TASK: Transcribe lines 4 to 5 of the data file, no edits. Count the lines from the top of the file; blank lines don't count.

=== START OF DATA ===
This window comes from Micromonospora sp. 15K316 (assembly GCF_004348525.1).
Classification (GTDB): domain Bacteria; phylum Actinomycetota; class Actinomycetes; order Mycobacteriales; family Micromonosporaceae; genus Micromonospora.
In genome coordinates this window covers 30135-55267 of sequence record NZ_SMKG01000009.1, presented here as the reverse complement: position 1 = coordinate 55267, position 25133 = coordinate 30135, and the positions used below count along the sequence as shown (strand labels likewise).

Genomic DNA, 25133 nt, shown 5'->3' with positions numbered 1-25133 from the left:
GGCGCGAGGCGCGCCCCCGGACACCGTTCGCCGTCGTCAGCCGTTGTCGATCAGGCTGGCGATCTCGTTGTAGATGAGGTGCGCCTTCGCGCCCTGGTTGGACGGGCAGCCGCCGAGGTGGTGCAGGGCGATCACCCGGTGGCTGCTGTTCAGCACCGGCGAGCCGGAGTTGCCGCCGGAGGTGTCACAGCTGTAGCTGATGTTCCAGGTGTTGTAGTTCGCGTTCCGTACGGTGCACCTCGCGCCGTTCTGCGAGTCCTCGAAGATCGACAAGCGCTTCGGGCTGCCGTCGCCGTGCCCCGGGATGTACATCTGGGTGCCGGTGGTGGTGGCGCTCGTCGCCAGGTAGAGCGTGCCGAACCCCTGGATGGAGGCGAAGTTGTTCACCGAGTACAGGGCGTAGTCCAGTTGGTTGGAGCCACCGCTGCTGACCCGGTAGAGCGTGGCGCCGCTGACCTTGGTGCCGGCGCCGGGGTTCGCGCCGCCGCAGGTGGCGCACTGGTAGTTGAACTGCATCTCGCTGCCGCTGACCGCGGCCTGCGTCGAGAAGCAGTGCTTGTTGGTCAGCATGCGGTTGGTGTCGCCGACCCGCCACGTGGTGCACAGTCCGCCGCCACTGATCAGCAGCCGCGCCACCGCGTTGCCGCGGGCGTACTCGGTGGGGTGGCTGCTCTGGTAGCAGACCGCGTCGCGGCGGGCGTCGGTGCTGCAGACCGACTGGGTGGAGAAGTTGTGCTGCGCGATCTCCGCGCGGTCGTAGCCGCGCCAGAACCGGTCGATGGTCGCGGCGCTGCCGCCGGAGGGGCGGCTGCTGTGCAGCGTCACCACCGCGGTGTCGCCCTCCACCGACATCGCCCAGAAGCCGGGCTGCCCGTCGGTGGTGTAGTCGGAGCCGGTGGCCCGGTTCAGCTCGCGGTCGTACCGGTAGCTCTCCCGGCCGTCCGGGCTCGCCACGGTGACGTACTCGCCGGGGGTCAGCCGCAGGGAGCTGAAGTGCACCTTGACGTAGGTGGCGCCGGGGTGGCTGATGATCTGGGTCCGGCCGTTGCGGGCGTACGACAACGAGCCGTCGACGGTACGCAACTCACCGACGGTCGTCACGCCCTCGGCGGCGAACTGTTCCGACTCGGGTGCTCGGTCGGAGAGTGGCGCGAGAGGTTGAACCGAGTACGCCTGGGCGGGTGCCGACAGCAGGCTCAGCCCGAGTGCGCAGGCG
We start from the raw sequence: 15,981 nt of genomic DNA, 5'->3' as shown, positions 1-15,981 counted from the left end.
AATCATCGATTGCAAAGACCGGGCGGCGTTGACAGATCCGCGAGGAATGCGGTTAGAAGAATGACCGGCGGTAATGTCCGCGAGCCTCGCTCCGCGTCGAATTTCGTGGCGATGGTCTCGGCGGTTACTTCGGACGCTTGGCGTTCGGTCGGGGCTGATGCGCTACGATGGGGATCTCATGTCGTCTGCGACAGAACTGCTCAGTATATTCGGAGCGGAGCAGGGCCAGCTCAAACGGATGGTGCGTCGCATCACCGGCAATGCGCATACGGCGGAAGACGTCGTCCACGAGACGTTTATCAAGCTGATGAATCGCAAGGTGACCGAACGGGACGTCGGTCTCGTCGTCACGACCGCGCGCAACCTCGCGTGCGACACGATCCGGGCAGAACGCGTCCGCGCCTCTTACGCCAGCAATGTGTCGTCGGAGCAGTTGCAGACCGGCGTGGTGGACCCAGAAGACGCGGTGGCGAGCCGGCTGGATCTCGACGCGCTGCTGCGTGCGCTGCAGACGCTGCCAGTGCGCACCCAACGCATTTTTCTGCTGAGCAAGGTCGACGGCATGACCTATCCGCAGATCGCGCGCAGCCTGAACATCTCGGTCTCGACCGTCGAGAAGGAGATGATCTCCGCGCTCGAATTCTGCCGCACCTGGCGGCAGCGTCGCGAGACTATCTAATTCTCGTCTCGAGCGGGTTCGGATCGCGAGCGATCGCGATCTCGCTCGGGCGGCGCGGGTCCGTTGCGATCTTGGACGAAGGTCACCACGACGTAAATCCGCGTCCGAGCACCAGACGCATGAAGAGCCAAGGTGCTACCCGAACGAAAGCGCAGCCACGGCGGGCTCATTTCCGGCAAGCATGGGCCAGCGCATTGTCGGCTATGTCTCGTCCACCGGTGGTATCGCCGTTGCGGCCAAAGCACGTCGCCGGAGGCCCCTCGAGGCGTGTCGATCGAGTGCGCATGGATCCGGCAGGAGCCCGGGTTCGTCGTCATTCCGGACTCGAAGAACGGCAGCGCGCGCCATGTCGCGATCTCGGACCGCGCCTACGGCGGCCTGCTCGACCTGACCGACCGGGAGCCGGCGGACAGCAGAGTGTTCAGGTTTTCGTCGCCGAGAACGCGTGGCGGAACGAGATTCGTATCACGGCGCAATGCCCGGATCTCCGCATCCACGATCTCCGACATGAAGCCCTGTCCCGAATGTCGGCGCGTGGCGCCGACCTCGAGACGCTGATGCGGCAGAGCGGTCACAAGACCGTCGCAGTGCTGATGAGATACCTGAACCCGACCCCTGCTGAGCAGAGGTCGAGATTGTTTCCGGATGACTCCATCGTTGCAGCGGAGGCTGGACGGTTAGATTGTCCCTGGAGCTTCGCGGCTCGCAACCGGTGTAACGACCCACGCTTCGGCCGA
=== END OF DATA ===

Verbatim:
Genomic DNA, 25133 nt, shown 5'->3' with positions numbered 1-25133 from the left:
GGCGCGAGGCGCGCCCCCGGACACCGTTCGCCGTCGTCAGCCGTTGTCGATCAGGCTGGCGATCTCGTTGTAGATGAGGTGCGCCTTCGCGCCCTGGTTGGACGGGCAGCCGCCGAGGTGGTGCAGGGCGATCACCCGGTGGCTGCTGTTCAGCACCGGCGAGCCGGAGTTGCCGCCGGAGGTGTCACAGCTGTAGCTGATGTTCCAGGTGTTGTAGTTCGCGTTCCGTACGGTGCACCTCGCGCCGTTCTGCGAGTCCTCGAAGATCGACAAGCGCTTCGGGCTGCCGTCGCCGTGCCCCGGGATGTACATCTGGGTGCCGGTGGTGGTGGCGCTCGTCGCCAGGTAGAGCGTGCCGAACCCCTGGATGGAGGCGAAGTTGTTCACCGAGTACAGGGCGTAGTCCAGTTGGTTGGAGCCACCGCTGCTGACCCGGTAGAGCGTGGCGCCGCTGACCTTGGTGCCGGCGCCGGGGTTCGCGCCGCCGCAGGTGGCGCACTGGTAGTTGAACTGCATCTCGCTGCCGCTGACCGCGGCCTGCGTCGAGAAGCAGTGCTTGTTGGTCAGCATGCGGTTGGTGTCGCCGACCCGCCACGTGGTGCACAGTCCGCCGCCACTGATCAGCAGCCGCGCCACCGCGTTGCCGCGGGCGTACTCGGTGGGGTGGCTGCTCTGGTAGCAGACCGCGTCGCGGCGGGCGTCGGTGCTGCAGACCGACTGGGTGGAGAAGTTGTGCTGCGCGATCTCCGCGCGGTCGTAGCCGCGCCAGAACCGGTCGATGGTCGCGGCGCTGCCGCCGGAGGGGCGGCTGCTGTGCAGCGTCACCACCGCGGTGTCGCCCTCCACCGACATCGCCCAGAAGCCGGGCTGCCCGTCGGTGGTGTAGTCGGAGCCGGTGGCCCGGTTCAGCTCGCGGTCGTACCGGTAGCTCTCCCGGCCGTCCGGGCTCGCCACGGTGACGTACTCGCCGGGGGTCAGCCGCAGGGAGCTGAAGTGCACCTTGACGTAGGTGGCGCCGGGGTGGCTGATGATCTGGGTCCGGCCGTTGCGGGCGTACGACAACGAGCCGTCGACGGTACGCAACTCACCGACGGTCGTCACGCCCTCGGCGGCGAACTGTTCCGACTCGGGTGCTCGGTCGGAGAGTGGCGCGAGAGGTTGAACCGAGTACGCCTGGGCGGGTGCCGACAGCAGGCTCAGCCCGAGTGCGCAGGCG